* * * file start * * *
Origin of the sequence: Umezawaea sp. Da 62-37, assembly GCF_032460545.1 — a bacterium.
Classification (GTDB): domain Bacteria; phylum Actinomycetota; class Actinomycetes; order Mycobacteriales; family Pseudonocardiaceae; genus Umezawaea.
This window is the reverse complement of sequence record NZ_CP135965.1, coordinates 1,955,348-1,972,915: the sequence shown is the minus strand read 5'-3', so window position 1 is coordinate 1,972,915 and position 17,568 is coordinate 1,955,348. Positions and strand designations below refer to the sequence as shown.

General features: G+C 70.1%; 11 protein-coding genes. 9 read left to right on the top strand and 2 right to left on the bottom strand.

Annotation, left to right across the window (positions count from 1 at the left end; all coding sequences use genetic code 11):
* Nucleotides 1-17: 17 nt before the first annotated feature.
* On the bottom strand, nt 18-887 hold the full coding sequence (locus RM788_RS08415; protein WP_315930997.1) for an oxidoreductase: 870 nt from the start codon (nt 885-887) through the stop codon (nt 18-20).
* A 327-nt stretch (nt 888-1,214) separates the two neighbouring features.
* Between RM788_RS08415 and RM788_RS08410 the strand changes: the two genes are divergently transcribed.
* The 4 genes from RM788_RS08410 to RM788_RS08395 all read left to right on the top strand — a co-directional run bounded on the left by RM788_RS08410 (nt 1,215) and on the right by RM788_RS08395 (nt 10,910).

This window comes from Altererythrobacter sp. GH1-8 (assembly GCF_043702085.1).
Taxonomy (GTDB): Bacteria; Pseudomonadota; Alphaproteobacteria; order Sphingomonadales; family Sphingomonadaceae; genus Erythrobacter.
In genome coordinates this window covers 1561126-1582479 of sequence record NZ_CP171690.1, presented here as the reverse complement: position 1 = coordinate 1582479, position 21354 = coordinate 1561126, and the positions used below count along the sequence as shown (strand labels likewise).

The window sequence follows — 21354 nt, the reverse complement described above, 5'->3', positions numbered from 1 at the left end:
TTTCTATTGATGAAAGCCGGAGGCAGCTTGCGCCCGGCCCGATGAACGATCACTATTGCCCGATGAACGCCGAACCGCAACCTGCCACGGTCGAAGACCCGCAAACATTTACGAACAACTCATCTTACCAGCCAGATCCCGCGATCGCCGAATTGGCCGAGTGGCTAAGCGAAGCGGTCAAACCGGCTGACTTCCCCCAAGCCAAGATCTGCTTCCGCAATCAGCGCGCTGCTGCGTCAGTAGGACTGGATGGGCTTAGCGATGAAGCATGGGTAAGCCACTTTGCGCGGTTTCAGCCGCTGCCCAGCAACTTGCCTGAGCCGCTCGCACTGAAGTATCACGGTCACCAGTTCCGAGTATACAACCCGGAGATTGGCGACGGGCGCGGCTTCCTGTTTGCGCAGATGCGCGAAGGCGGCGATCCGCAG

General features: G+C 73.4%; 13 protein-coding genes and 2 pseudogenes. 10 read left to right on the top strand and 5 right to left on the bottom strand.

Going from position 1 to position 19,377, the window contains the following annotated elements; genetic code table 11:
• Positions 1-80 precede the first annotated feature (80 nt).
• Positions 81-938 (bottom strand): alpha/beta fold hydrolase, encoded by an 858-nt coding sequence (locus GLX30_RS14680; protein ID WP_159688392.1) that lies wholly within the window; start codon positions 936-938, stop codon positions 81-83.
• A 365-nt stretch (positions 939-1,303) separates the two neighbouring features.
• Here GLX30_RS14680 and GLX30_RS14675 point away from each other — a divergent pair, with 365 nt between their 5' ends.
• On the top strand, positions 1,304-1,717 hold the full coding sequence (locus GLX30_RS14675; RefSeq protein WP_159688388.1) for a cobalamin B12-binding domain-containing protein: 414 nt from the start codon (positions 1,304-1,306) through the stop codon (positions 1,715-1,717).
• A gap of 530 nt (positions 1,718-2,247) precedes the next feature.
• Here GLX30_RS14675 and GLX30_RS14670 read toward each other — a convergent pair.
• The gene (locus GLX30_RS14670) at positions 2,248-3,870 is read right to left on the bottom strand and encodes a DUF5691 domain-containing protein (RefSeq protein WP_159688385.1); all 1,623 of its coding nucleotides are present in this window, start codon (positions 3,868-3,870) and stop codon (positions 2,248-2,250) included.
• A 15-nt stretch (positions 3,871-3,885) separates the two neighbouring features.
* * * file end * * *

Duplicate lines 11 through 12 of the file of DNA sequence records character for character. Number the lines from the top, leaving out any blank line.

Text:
This window comes from Altererythrobacter sp. GH1-8 (assembly GCF_043702085.1).
Taxonomy (GTDB): Bacteria; Pseudomonadota; Alphaproteobacteria; order Sphingomonadales; family Sphingomonadaceae; genus Erythrobacter.